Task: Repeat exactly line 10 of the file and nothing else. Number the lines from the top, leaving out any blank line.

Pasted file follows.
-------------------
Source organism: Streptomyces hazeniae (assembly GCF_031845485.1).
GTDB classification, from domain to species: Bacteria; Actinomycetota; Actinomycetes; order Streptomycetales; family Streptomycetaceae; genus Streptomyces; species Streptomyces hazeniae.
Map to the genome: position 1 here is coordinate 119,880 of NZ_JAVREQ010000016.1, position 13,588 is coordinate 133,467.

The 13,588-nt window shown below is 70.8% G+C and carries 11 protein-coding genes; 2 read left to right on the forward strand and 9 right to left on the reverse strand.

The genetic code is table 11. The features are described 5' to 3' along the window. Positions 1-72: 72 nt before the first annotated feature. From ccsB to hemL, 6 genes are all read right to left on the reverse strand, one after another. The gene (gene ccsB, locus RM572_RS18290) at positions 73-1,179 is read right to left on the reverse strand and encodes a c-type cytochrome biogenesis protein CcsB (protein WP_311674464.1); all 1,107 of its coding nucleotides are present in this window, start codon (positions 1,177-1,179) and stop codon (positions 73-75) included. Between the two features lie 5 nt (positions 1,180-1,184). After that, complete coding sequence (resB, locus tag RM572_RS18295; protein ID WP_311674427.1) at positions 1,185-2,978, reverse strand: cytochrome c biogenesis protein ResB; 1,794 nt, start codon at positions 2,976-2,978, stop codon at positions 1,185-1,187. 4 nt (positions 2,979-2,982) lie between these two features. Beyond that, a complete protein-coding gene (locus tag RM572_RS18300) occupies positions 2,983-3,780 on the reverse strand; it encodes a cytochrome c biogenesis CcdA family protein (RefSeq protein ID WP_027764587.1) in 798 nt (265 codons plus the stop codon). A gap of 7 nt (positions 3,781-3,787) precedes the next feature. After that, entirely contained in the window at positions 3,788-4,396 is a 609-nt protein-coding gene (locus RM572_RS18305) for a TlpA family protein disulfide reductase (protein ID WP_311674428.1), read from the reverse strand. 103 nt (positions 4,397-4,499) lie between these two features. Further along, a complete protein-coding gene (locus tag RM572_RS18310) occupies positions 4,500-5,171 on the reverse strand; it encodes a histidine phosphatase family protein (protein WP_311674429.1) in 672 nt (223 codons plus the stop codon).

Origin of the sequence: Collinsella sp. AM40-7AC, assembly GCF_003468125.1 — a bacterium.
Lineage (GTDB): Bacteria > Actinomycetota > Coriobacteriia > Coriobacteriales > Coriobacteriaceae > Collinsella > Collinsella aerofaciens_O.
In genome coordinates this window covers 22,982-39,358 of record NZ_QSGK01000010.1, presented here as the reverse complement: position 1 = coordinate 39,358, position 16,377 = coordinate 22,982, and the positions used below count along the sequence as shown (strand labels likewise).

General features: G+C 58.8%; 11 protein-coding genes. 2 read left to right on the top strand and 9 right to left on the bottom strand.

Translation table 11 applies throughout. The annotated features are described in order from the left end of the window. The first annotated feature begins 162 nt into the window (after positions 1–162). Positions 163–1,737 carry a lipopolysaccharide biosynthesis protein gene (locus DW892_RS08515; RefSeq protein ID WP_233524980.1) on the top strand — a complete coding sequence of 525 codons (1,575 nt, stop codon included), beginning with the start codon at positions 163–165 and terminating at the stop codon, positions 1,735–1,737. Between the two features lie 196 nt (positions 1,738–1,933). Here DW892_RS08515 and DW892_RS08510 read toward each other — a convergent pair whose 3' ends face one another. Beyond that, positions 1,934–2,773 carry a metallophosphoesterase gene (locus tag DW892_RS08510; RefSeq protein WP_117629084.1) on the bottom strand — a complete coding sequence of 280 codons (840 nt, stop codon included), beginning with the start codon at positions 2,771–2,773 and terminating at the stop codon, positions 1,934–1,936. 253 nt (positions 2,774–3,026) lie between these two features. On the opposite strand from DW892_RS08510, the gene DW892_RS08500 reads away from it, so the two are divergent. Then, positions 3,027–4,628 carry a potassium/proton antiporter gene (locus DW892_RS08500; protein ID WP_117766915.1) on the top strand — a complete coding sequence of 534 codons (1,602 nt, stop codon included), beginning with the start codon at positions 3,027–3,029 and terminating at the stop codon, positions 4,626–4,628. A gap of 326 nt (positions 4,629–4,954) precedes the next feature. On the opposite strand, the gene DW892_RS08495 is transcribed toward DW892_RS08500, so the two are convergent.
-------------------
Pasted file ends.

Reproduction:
Translation table 11 applies throughout. The annotated features are described in order from the left end of the window. The first annotated feature begins 162 nt into the window (after positions 1–162). Positions 163–1,737 carry a lipopolysaccharide biosynthesis protein gene (locus DW892_RS08515; RefSeq protein ID WP_233524980.1) on the top strand — a complete coding sequence of 525 codons (1,575 nt, stop codon included), beginning with the start codon at positions 163–165 and terminating at the stop codon, positions 1,735–1,737. Between the two features lie 196 nt (positions 1,738–1,933). Here DW892_RS08515 and DW892_RS08510 read toward each other — a convergent pair whose 3' ends face one another. Beyond that, positions 1,934–2,773 carry a metallophosphoesterase gene (locus tag DW892_RS08510; RefSeq protein WP_117629084.1) on the bottom strand — a complete coding sequence of 280 codons (840 nt, stop codon included), beginning with the start codon at positions 2,771–2,773 and terminating at the stop codon, positions 1,934–1,936. 253 nt (positions 2,774–3,026) lie between these two features. On the opposite strand from DW892_RS08510, the gene DW892_RS08500 reads away from it, so the two are divergent. Then, positions 3,027–4,628 carry a potassium/proton antiporter gene (locus DW892_RS08500; protein ID WP_117766915.1) on the top strand — a complete coding sequence of 534 codons (1,602 nt, stop codon included), beginning with the start codon at positions 3,027–3,029 and terminating at the stop codon, positions 4,626–4,628. A gap of 326 nt (positions 4,629–4,954) precedes the next feature. On the opposite strand, the gene DW892_RS08495 is transcribed toward DW892_RS08500, so the two are convergent.